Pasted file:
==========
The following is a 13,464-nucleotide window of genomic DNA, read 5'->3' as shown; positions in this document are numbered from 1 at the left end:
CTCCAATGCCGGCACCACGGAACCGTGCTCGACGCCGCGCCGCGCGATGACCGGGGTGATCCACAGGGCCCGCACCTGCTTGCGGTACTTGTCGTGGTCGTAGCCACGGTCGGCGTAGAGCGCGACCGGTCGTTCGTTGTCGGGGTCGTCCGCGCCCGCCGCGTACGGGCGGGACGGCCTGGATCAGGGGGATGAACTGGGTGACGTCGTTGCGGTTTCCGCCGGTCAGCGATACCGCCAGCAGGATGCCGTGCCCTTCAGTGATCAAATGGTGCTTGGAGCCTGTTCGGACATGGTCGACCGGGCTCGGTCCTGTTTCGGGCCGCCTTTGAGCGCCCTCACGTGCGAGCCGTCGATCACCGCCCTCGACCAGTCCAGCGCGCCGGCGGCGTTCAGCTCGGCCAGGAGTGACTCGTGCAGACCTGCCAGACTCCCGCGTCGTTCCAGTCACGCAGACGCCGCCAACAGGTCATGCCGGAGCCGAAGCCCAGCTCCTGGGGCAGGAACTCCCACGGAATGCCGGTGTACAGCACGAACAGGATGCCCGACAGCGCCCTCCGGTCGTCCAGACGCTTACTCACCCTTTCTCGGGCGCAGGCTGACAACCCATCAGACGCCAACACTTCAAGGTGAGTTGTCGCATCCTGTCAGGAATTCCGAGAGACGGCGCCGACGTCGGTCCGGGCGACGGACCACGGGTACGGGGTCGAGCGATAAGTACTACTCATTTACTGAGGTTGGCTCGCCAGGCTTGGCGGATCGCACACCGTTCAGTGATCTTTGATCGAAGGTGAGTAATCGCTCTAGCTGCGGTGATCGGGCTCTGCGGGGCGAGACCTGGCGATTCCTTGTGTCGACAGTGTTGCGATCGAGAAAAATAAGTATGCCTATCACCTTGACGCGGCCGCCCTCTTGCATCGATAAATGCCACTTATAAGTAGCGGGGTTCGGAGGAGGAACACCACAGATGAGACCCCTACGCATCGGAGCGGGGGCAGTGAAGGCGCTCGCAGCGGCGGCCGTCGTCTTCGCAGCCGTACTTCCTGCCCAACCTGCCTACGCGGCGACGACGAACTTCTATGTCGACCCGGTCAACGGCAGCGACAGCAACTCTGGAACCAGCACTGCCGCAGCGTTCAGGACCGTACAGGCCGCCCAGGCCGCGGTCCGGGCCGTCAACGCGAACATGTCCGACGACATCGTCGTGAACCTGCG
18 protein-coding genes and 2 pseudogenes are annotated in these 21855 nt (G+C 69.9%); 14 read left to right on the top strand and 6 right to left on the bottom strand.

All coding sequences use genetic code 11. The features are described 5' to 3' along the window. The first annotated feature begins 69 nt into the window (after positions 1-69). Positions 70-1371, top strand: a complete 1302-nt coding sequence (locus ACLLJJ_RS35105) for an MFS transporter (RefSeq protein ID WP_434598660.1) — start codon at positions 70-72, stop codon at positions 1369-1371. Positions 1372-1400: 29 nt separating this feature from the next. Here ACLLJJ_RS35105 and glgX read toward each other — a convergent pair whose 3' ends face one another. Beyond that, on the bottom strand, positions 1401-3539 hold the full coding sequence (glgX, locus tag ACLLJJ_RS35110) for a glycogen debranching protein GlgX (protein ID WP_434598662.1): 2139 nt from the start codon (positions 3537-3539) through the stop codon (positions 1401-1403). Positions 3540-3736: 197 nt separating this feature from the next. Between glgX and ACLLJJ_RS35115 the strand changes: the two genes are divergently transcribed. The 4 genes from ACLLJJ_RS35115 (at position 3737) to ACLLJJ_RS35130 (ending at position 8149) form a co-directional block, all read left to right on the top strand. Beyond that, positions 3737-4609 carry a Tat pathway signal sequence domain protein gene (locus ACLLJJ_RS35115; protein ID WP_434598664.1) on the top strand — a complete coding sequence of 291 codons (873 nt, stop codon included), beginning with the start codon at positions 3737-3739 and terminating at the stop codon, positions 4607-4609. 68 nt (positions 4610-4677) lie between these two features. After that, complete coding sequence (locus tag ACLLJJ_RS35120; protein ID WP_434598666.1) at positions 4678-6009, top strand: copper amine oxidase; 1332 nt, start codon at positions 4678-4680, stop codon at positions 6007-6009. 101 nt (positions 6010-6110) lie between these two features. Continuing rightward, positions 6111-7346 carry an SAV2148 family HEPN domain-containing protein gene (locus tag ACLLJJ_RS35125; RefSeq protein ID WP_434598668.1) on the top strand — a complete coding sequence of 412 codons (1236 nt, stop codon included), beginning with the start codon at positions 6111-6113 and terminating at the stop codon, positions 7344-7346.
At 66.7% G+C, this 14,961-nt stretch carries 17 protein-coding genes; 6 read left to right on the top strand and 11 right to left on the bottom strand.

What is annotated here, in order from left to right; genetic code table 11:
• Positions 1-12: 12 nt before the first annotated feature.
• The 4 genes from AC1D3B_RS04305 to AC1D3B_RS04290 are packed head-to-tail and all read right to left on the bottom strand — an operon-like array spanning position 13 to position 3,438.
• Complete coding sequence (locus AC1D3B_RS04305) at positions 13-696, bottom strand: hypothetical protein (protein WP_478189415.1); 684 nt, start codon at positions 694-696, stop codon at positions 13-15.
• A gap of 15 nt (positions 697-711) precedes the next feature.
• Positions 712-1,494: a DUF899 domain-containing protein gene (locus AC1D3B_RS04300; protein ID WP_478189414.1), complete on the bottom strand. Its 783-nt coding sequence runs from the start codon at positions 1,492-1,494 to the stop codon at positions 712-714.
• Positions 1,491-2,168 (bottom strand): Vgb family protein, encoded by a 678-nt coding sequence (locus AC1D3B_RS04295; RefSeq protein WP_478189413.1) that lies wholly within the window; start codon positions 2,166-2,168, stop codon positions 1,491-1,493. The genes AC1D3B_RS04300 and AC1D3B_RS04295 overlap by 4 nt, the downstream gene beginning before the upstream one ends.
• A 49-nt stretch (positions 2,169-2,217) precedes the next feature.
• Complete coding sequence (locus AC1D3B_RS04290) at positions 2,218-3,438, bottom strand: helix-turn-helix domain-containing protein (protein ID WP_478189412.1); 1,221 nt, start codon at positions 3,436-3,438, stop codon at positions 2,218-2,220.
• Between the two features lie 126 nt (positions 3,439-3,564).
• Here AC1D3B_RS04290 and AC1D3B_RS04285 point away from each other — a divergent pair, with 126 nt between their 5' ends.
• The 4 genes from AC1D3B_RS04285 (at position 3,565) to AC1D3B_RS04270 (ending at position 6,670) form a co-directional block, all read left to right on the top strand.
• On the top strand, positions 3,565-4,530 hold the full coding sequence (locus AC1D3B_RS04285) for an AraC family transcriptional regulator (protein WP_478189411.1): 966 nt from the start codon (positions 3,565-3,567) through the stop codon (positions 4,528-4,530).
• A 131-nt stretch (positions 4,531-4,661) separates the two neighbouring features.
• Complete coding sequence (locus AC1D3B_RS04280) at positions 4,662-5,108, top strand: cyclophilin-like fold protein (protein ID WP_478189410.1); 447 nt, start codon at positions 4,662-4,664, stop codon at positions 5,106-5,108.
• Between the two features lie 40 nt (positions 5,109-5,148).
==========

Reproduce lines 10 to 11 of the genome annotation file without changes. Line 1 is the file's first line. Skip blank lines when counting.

• A gap of 15 nt (positions 697-711) precedes the next feature.
• Positions 712-1,494: a DUF899 domain-containing protein gene (locus AC1D3B_RS04300; protein ID WP_478189414.1), complete on the bottom strand. Its 783-nt coding sequence runs from the start codon at positions 1,492-1,494 to the stop codon at positions 712-714.